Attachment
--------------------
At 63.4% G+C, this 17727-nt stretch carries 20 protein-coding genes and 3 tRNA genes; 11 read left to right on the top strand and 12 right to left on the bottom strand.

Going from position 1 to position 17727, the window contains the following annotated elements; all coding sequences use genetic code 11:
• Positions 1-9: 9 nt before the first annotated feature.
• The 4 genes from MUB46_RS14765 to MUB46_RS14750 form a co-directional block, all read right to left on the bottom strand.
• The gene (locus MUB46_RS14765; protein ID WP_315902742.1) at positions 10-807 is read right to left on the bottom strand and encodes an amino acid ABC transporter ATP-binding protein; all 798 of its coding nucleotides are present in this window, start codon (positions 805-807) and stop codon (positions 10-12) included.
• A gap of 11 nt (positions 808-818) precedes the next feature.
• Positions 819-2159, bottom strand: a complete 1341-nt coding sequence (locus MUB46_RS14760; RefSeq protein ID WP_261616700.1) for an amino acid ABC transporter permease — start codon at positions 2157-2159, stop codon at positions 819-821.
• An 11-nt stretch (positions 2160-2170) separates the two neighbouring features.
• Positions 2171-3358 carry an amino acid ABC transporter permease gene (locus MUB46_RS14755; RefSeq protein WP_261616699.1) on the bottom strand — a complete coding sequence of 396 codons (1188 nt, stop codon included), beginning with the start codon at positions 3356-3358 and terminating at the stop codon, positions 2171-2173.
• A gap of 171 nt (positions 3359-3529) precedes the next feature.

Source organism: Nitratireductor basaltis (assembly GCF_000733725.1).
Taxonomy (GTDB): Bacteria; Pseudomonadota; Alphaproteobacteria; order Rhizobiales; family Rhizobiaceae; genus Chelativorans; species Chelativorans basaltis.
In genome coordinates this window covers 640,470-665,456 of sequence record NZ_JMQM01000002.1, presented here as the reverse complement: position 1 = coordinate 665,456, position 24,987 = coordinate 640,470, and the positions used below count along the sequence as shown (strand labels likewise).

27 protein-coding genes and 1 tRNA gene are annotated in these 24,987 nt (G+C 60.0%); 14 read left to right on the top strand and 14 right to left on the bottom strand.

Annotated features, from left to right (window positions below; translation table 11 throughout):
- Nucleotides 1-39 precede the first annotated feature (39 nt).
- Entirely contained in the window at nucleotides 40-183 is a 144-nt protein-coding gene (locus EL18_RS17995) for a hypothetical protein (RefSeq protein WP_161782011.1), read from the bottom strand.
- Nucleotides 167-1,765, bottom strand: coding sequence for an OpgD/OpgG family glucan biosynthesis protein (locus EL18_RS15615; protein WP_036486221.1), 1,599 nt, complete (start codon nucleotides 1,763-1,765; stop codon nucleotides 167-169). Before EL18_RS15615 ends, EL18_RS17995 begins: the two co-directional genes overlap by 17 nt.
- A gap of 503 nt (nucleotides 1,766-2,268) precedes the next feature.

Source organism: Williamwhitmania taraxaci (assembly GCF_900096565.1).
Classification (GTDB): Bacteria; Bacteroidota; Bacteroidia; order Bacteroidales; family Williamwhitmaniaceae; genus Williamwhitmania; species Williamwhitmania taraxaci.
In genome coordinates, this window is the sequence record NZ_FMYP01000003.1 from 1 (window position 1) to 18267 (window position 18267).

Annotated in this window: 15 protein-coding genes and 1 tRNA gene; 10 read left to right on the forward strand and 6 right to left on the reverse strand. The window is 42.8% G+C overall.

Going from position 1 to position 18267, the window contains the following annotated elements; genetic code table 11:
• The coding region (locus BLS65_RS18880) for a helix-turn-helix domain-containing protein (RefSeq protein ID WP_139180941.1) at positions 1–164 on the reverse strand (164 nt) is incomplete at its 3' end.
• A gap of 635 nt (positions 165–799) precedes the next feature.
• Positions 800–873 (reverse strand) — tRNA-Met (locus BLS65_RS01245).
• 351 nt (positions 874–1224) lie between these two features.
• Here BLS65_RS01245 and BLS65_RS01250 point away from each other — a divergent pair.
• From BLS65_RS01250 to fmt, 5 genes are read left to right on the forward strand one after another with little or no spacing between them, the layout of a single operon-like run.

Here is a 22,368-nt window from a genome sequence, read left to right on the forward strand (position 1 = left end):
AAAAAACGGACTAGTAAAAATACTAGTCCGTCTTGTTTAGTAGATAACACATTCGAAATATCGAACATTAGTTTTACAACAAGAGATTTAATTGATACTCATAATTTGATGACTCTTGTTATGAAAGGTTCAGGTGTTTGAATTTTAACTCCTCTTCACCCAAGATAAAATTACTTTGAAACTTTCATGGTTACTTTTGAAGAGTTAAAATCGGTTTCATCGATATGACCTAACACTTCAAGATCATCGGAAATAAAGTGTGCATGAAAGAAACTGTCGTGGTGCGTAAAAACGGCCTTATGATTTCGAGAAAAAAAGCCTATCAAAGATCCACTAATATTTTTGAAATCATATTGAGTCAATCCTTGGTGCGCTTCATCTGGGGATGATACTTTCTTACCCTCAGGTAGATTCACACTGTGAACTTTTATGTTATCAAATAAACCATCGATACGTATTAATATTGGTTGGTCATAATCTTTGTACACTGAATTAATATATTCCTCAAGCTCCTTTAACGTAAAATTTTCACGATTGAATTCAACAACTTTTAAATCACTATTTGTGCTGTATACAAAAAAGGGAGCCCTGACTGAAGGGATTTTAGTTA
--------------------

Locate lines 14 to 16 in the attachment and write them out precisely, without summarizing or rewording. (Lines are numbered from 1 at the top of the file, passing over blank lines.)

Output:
27 protein-coding genes and 1 tRNA gene are annotated in these 24,987 nt (G+C 60.0%); 14 read left to right on the top strand and 14 right to left on the bottom strand.

Annotated features, from left to right (window positions below; translation table 11 throughout):
- Nucleotides 1-39 precede the first annotated feature (39 nt).